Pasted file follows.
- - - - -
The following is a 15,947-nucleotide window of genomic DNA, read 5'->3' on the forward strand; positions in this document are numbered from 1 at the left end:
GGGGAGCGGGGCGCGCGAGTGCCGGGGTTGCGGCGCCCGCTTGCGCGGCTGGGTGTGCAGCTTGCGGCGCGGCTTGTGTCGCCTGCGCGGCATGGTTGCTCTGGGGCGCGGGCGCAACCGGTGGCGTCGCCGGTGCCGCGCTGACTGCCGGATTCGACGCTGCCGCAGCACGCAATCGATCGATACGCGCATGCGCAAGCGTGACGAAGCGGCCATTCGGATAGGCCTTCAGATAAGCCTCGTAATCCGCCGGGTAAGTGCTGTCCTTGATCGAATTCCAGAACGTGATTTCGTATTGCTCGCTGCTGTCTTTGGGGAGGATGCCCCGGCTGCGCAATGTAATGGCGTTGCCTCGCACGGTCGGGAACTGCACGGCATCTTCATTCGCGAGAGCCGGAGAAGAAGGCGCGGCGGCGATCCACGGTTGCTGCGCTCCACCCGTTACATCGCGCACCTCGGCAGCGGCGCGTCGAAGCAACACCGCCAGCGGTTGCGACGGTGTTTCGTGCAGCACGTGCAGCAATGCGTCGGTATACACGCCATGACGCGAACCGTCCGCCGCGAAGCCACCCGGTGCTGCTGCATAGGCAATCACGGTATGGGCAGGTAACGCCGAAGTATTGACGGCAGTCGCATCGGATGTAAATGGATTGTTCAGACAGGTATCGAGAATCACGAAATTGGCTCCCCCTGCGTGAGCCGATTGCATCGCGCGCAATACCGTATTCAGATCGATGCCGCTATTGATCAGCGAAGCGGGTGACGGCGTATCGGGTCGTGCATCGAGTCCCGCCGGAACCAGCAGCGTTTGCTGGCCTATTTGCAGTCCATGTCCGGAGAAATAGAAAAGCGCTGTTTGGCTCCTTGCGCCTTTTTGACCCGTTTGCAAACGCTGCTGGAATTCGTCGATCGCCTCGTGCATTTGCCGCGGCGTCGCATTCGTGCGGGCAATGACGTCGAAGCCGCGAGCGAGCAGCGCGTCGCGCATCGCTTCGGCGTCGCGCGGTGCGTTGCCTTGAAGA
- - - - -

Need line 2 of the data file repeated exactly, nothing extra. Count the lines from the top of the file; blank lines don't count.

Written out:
GGGGAGCGGGGCGCGCGAGTGCCGGGGTTGCGGCGCCCGCTTGCGCGGCTGGGTGTGCAGCTTGCGGCGCGGCTTGTGTCGCCTGCGCGGCATGGTTGCTCTGGGGCGCGGGCGCAACCGGTGGCGTCGCCGGTGCCGCGCTGACTGCCGGATTCGACGCTGCCGCAGCACGCAATCGATCGATACGCGCATGCGCAAGCGTGACGAAGCGGCCATTCGGATAGGCCTTCAGATAAGCCTCGTAATCCGCCGGGTAAGTGCTGTCCTTGATCGAATTCCAGAACGTGATTTCGTATTGCTCGCTGCTGTCTTTGGGGAGGATGCCCCGGCTGCGCAATGTAATGGCGTTGCCTCGCACGGTCGGGAACTGCACGGCATCTTCATTCGCGAGAGCCGGAGAAGAAGGCGCGGCGGCGATCCACGGTTGCTGCGCTCCACCCGTTACATCGCGCACCTCGGCAGCGGCGCGTCGAAGCAACACCGCCAGCGGTTGCGACGGTGTTTCGTGCAGCACGTGCAGCAATGCGTCGGTATACACGCCATGACGCGAACCGTCCGCCGCGAAGCCACCCGGTGCTGCTGCATAGGCAATCACGGTATGGGCAGGTAACGCCGAAGTATTGACGGCAGTCGCATCGGATGTAAATGGATTGTTCAGACAGGTATCGAGAATCACGAAATTGGCTCCCCCTGCGTGAGCCGATTGCATCGCGCGCAATACCGTATTCAGATCGATGCCGCTATTGATCAGCGAAGCGGGTGACGGCGTATCGGGTCGTGCATCGAGTCCCGCCGGAACCAGCAGCGTTTGCTGGCCTATTTGCAGTCCATGTCCGGAGAAATAGAAAAGCGCTGTTTGGCTCCTTGCGCCTTTTTGACCCGTTTGCAAACGCTGCTGGAATTCGTCGATCGCCTCGTGCATTTGCCGCGGCGTCGCATTCGTGCGGGCAATGACGTCGAAGCCGCGAGCGAGCAGCGCGTCGCGCATCGCTTCGGCGTCGCGCGGTGCGTTGCCTTGAAGA